7. Personally introduce the new employee to key stakeholders across the organization – Take the time to walk him around and make some introductions. Coordinate an email or introductory audio or video conference to introduce him to remote colleagues or partners. Schedule informal meet-and-greet sessions (more info on meet-and-greets can be found here). Make sure your new employee is visible.

8. Coordinate a corporate credit card/expense account, travel guidelines or a company car (if needed) – If your employee will need these items, make sure your employee has them. A new employee will not necessarily understand the process, nor will he know who the go-to people are to arrange for these things. Take a moment. Take care of it.

9. Make arrangements for the new employee to attend any company-wide or department-specific new hire training – Craft short and long-term learning plans for him. Make sure he is fully enabled on systems, processes, products and any compliance-related topics. A knowledgeable, confident employee is often a more productive, loyal employee.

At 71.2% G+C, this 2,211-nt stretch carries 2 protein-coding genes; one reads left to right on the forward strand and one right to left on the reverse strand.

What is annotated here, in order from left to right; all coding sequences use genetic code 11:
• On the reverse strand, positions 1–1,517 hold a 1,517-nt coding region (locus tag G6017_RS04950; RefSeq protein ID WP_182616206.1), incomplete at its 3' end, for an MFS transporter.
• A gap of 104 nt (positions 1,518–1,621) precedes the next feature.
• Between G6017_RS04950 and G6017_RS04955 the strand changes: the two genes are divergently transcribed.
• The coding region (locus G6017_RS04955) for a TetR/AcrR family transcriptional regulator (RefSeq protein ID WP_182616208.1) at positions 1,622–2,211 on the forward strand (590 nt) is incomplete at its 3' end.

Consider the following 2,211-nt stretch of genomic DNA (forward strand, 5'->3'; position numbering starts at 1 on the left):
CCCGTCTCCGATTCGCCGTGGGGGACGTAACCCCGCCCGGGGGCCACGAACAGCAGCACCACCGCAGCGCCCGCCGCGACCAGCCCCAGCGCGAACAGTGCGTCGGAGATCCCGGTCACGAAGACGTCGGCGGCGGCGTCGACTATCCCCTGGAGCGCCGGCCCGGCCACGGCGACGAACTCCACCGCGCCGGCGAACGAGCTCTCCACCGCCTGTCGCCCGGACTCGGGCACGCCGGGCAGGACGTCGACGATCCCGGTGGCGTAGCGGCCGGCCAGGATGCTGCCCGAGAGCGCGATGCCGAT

10. Do something nice for your new employee – Even the simplest gesture can tell the new employees that you’re happy they’re on the team. Have the team sign a welcome card. Have fresh flowers waiting on her desk when she arrives on her first day. If your organization is big on branded swag, have a fun coffee mug or t-shirt ready. It really doesn’t matter WHAT you do…just take a moment to show your appreciation. Give the new employee a reason to smile on her drive home that night.